Expert shares 5 key factors for evolving the energy transition in Texas

This expert acknowledges the energy transition is not happening overnight — but it's never too early for Texans looking to get in on the ground floor. Photo via Shutterstock

Humanity faces an inflection point in the coming decade. In order for the world’s population to survive and, ultimately, prosper, especially the population of developing countries such as India, China, and Brazil, significant investment in all forms of energy will be needed. Texas-based energy companies will play a crucial role in developing, advancing and supplying environmentally sensitive forms of energy to meet the world’s insatiable demand.

According to the U.S. Energy Information Administration, global energy consumption is expected to increase by a staggering 50 percent in the next 25 years. Fueled by rapid economic and population growth, this spike in demand is particularly focused within developing Asian countries outside of the Organization for Economic Cooperation and Development (OECD). Taking steps toward energy evolution today is crucial not only for economic progress but also to address the long-term impact of climate change. Research compiled by JLL highlights five key factors to consider.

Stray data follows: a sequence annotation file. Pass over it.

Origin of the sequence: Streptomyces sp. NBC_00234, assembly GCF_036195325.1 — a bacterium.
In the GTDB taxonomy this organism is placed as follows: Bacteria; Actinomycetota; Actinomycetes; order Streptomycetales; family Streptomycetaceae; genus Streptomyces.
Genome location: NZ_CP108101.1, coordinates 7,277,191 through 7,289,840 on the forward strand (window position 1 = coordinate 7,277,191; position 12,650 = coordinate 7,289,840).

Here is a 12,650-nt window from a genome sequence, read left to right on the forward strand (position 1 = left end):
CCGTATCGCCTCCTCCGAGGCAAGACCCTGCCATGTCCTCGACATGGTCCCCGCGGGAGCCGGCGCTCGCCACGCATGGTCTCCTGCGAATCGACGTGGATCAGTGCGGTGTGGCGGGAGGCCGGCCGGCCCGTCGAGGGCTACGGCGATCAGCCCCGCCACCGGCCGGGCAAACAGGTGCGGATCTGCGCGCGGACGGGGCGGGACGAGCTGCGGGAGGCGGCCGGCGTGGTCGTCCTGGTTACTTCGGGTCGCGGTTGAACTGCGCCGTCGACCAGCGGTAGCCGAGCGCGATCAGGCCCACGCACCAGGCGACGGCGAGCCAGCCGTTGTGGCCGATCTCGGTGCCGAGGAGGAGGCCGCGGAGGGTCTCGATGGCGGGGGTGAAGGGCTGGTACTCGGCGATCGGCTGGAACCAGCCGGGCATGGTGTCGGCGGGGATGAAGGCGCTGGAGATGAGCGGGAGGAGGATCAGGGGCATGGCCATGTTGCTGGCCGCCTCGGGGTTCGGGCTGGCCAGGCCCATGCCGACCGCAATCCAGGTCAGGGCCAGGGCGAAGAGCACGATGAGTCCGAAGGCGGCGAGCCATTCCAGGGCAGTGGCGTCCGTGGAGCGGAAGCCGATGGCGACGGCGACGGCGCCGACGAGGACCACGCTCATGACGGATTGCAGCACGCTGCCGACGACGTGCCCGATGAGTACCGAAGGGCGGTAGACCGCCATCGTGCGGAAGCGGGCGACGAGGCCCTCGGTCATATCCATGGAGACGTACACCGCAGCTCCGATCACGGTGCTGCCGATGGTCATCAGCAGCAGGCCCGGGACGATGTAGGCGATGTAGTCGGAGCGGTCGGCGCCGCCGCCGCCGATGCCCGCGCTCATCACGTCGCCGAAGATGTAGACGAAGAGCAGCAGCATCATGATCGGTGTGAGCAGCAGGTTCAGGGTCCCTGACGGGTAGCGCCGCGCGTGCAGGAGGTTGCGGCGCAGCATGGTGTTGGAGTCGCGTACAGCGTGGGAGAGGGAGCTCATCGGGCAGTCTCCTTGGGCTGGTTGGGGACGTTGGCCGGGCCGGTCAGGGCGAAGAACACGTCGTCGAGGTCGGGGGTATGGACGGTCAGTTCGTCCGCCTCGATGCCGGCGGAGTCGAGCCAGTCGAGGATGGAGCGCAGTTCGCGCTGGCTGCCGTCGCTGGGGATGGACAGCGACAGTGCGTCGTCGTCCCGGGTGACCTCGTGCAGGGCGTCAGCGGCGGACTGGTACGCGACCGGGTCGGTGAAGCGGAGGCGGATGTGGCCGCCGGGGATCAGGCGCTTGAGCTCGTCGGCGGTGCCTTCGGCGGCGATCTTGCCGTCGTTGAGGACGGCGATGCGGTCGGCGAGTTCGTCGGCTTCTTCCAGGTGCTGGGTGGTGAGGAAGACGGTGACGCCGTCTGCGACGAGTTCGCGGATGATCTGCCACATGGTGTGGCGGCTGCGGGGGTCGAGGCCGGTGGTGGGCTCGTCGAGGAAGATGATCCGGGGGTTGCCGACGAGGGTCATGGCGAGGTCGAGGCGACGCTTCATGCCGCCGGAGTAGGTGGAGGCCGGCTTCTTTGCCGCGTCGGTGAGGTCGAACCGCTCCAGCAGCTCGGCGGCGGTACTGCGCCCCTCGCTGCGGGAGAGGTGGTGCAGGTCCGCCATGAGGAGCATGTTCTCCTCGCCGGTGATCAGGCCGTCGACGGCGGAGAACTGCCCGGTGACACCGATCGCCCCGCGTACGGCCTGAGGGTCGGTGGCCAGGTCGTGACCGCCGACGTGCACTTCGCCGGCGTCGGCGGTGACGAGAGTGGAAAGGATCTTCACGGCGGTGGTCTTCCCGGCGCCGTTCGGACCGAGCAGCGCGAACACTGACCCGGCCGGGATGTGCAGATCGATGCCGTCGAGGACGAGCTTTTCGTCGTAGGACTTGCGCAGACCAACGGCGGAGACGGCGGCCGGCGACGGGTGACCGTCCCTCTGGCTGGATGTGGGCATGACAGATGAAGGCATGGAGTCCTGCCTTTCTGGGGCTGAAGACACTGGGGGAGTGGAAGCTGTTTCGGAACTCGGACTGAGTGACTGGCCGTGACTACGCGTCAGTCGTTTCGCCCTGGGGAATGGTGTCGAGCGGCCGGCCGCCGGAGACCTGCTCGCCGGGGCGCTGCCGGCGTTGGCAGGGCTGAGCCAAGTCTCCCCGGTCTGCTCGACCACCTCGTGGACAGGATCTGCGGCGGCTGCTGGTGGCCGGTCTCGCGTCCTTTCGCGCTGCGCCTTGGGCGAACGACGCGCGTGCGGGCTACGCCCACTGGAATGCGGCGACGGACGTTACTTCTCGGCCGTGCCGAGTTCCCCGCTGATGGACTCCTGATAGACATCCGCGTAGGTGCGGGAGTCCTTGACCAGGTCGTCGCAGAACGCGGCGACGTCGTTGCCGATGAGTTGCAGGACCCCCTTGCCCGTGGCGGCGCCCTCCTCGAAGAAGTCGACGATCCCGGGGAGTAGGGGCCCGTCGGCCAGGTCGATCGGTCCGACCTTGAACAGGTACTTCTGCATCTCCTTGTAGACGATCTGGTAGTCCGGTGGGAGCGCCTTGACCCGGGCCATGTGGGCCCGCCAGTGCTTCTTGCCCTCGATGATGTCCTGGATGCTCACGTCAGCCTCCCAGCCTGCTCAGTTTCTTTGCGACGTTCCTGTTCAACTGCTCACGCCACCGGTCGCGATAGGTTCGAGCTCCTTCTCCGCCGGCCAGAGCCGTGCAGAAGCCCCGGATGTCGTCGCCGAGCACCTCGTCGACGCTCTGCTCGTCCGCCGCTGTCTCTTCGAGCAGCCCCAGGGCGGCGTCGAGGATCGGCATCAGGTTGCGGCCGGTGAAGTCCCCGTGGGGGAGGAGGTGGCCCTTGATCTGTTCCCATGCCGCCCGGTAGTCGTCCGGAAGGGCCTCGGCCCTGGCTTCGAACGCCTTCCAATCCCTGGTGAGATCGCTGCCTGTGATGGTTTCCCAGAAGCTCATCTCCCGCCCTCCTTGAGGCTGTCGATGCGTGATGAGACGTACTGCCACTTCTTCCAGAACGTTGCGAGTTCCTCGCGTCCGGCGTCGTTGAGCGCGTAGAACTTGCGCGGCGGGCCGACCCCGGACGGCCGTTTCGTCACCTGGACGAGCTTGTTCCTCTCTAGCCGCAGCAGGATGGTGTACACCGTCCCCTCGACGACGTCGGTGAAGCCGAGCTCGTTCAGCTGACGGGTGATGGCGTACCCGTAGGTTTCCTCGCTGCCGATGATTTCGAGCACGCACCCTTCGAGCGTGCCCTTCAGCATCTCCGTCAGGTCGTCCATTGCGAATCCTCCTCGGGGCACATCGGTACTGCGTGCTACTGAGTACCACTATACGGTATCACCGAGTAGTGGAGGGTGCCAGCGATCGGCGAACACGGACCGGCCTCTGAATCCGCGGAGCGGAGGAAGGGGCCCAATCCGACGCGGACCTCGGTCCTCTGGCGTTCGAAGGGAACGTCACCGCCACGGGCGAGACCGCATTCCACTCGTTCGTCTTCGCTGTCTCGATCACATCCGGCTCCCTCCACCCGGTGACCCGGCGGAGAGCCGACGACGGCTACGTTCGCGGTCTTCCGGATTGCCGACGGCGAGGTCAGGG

1. Embracing a gradual evolution